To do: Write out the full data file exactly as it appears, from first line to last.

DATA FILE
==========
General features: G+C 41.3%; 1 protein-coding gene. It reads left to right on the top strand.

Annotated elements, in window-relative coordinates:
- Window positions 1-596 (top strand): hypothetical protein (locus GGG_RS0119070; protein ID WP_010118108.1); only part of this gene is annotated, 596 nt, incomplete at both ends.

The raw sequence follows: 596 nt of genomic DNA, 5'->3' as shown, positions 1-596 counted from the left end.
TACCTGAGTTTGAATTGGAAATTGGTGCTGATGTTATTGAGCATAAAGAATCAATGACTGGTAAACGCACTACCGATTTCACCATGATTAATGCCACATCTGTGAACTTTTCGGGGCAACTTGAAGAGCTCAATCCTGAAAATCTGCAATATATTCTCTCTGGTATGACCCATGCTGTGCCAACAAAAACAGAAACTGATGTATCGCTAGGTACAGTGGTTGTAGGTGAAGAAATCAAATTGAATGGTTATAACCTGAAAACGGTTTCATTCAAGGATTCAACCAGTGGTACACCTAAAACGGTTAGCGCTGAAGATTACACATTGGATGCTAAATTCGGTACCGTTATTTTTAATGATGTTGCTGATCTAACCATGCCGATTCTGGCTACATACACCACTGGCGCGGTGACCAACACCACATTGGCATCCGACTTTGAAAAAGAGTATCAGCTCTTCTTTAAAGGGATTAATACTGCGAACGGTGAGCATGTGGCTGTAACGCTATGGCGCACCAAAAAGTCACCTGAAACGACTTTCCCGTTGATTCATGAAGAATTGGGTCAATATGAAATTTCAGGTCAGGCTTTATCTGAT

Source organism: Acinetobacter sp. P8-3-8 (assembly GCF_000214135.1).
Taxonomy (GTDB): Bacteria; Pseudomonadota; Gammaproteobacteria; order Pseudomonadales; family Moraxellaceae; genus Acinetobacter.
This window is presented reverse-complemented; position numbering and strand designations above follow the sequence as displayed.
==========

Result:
General features: G+C 41.3%; 1 protein-coding gene. It reads left to right on the top strand.

Annotated elements, in window-relative coordinates:
- Window positions 1-596 (top strand): hypothetical protein (locus GGG_RS0119070; protein ID WP_010118108.1); only part of this gene is annotated, 596 nt, incomplete at both ends.

The raw sequence follows: 596 nt of genomic DNA, 5'->3' as shown, positions 1-596 counted from the left end.
TACCTGAGTTTGAATTGGAAATTGGTGCTGATGTTATTGAGCATAAAGAATCAATGACTGGTAAACGCACTACCGATTTCACCATGATTAATGCCACATCTGTGAACTTTTCGGGGCAACTTGAAGAGCTCAATCCTGAAAATCTGCAATATATTCTCTCTGGTATGACCCATGCTGTGCCAACAAAAACAGAAACTGATGTATCGCTAGGTACAGTGGTTGTAGGTGAAGAAATCAAATTGAATGGTTATAACCTGAAAACGGTTTCATTCAAGGATTCAACCAGTGGTACACCTAAAACGGTTAGCGCTGAAGATTACACATTGGATGCTAAATTCGGTACCGTTATTTTTAATGATGTTGCTGATCTAACCATGCCGATTCTGGCTACATACACCACTGGCGCGGTGACCAACACCACATTGGCATCCGACTTTGAAAAAGAGTATCAGCTCTTCTTTAAAGGGATTAATACTGCGAACGGTGAGCATGTGGCTGTAACGCTATGGCGCACCAAAAAGTCACCTGAAACGACTTTCCCGTTGATTCATGAAGAATTGGGTCAATATGAAATTTCAGGTCAGGCTTTATCTGAT

Source organism: Acinetobacter sp. P8-3-8 (assembly GCF_000214135.1).
Taxonomy (GTDB): Bacteria; Pseudomonadota; Gammaproteobacteria; order Pseudomonadales; family Moraxellaceae; genus Acinetobacter.
This window is presented reverse-complemented; position numbering and strand designations above follow the sequence as displayed.